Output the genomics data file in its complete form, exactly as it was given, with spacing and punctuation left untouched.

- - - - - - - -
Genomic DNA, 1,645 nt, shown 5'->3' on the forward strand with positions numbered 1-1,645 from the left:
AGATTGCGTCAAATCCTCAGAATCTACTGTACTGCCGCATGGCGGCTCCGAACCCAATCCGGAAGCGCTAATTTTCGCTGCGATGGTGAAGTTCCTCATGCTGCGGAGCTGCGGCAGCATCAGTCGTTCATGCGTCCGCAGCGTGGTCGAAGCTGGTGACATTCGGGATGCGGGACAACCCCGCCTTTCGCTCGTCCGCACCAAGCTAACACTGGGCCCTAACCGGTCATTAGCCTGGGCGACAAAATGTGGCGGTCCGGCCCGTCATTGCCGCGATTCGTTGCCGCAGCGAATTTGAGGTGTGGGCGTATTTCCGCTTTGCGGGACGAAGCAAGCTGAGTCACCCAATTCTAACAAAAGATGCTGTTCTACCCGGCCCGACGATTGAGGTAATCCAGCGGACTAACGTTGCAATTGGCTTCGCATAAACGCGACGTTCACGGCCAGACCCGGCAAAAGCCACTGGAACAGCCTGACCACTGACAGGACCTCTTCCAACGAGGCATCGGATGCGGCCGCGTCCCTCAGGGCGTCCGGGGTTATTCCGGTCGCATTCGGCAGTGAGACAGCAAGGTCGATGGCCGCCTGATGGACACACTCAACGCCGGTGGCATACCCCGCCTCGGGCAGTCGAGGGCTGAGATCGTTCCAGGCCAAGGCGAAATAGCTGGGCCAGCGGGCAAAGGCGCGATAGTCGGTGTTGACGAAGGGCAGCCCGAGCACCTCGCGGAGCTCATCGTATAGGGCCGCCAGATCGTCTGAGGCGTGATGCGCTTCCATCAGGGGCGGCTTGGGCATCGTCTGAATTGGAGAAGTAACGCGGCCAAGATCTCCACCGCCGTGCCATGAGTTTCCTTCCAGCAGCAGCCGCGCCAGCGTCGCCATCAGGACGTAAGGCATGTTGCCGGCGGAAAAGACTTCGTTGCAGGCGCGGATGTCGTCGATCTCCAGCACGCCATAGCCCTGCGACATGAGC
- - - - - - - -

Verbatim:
Genomic DNA, 1,645 nt, shown 5'->3' on the forward strand with positions numbered 1-1,645 from the left:
AGATTGCGTCAAATCCTCAGAATCTACTGTACTGCCGCATGGCGGCTCCGAACCCAATCCGGAAGCGCTAATTTTCGCTGCGATGGTGAAGTTCCTCATGCTGCGGAGCTGCGGCAGCATCAGTCGTTCATGCGTCCGCAGCGTGGTCGAAGCTGGTGACATTCGGGATGCGGGACAACCCCGCCTTTCGCTCGTCCGCACCAAGCTAACACTGGGCCCTAACCGGTCATTAGCCTGGGCGACAAAATGTGGCGGTCCGGCCCGTCATTGCCGCGATTCGTTGCCGCAGCGAATTTGAGGTGTGGGCGTATTTCCGCTTTGCGGGACGAAGCAAGCTGAGTCACCCAATTCTAACAAAAGATGCTGTTCTACCCGGCCCGACGATTGAGGTAATCCAGCGGACTAACGTTGCAATTGGCTTCGCATAAACGCGACGTTCACGGCCAGACCCGGCAAAAGCCACTGGAACAGCCTGACCACTGACAGGACCTCTTCCAACGAGGCATCGGATGCGGCCGCGTCCCTCAGGGCGTCCGGGGTTATTCCGGTCGCATTCGGCAGTGAGACAGCAAGGTCGATGGCCGCCTGATGGACACACTCAACGCCGGTGGCATACCCCGCCTCGGGCAGTCGAGGGCTGAGATCGTTCCAGGCCAAGGCGAAATAGCTGGGCCAGCGGGCAAAGGCGCGATAGTCGGTGTTGACGAAGGGCAGCCCGAGCACCTCGCGGAGCTCATCGTATAGGGCCGCCAGATCGTCTGAGGCGTGATGCGCTTCCATCAGGGGCGGCTTGGGCATCGTCTGAATTGGAGAAGTAACGCGGCCAAGATCTCCACCGCCGTGCCATGAGTTTCCTTCCAGCAGCAGCCGCGCCAGCGTCGCCATCAGGACGTAAGGCATGTTGCCGGCGGAAAAGACTTCGTTGCAGGCGCGGATGTCGTCGATCTCCAGCACGCCATAGCCCTGCGACATGAGC